Everyone knows the confidence boost of being hit on. And though even the tightest corset wouldn’t give me enough cleavage to squeeze a penny in, I feel like the hottest wench on the block when I’m walking down the dirt paths of the Ren Faire because all the rogues and gentlemen are calling out to us ladies. But what makes their enticements entertaining rather than offensive? It’s not that they aren’t vulgar and suggestive because they can be. It’s because they’re creative. I mean, who doesn’t smile when they hear a clever play on the word “javelin”? Or appreciate that someone would pledge 100 goats for one kiss?

6) Weapons Stand

Because where else are you going to buy yourself a new broadsword?

7) Finger Food

Because I’m not talking just chicken strips and fries. I’m talking meat on a stick and baked potatoes – no forks allowed. Grab a frozen banana to enjoy during The Poxy Boggards show for definite bonus points and ridicule.

8) People Not in Costume

Because it’s one of the few times where they’re the weirdos.

9) Jousting

Because I’m not sure the sport even made sense in the idle ages, but it sure is fun to watch.

10) Photo Op

Because you need to spice up your Facebook wall, and what better way than by posing with the knight grinning on billboards all over LA?

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**The lovely lady in the pictures with me is the wonderful Lady Steinhoff.  Purchase her book, a raucous tale of bawdy pirate women and a must read for all Ren Faire enthusiasts, on Amazon.

**Several of the pictures (and all of the good ones) taken by the lovely Madame Rima. Find more of her work on her Flickr as well as on her website.

San Diego on a Dime

•April 19, 2012 • 1 Comment

Traveling is probably one of my favorite pastimes. Unfortunately, an entry-level salary and a full time job prevent too many trips to sunny seasides or rocky cliffs. So what’s a tight-budgeted, time-conscious LA gal to do? Visit San Diego of course!

Only two hours away, San Diego offers everything the eager LA traveler could ever ask for – fewer people and less traffic. Parking is still unfortunate. Thank you California. I’m pretty sure the Golden State’s official pastime is circling the parking lot. That aside, San Diego actually offers more than enough to keep a 20-something occupied for an entire weekend. Now, this was only my second time in SD, so this is definitely a newbie’s guide to visiting. But if you haven’t been, here are the top five places you have to hit:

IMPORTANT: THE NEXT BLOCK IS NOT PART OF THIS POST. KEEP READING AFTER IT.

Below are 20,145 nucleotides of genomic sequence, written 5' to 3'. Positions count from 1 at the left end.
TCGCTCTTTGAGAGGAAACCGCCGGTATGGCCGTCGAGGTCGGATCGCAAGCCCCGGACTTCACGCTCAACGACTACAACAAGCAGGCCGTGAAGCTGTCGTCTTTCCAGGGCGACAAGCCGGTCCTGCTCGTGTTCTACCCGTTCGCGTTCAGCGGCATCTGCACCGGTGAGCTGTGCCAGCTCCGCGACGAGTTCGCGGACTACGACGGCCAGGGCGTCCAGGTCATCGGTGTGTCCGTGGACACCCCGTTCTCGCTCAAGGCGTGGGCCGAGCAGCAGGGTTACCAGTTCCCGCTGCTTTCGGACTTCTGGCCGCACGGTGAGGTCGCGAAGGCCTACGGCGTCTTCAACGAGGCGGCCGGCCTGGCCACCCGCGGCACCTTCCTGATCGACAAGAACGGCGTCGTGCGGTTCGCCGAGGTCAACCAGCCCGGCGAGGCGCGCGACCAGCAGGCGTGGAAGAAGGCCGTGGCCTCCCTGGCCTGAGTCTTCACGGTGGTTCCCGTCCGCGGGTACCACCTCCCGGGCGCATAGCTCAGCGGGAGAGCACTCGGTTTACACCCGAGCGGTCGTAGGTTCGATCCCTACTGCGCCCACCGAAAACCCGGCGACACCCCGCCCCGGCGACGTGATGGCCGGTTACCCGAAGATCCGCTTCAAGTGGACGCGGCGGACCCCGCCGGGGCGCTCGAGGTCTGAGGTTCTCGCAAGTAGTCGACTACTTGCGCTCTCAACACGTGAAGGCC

The Zoo (Duh!)

I know, I know, you’ve all heard of the zoo. It’s basically THE place to visit in San Diego. But it’s worth it. Tickets are only $42, and you can buy them here: Zoo Tickets. It’s a huge place and you will probably fall asleep in a cozy corner of the turtle exhibit before you see all of the animals. The Zoo is infinitely better than the other potential animal adventure – SeaWorld. I love all sea creatures, in fact, I used to dream of training Orca whales, but SeaWorld charges you a whopping $73 PLUS $14 for parking. The Zoo is a much more reasonable amount, and parking is FREE. My favorite four letter word. However, there are a few key things that you should remember to fully enjoy your zoo experience on a dime:

  1. Pack a Lunch – seriously, like any other theme park, the food is expensive and unappetizing. And if you’re truly going to travel on a dime, just say NO. We stopped by a Subway and got their “Buy 1, Get 1 Free before 9AM” deal. Add a diet soda (I’m a junkie) and a giant bottle of water, and we had lunch and hydration for 2 for under $10. SCORE!
  2. Go Early – Animals are more active in themorning.It’s cool, they just woke up, and they’rehungry. All of these things are conducive to a better animal viewing experience and a better bang for your 42 bucks. We decided to hit the apes and monkeys first, and I got some great shots before they settled into their afternoon naps. By the time we got around to the pandas, they were fast asleep in adorable, but not terribly exciting, balls of black and white fluff.
  3. Resist the Adorable Stuffed Animals – I know, it’s difficult. I myself find it difficult to tear myself away from the adoring eyes of that fake polar bear. But will your $20 really be well spent on stuffing and synthetic fur? That’s $20 you could have for later in our adventure. Trust me, you’ll be proud of yourself.

Gaslamp Quarter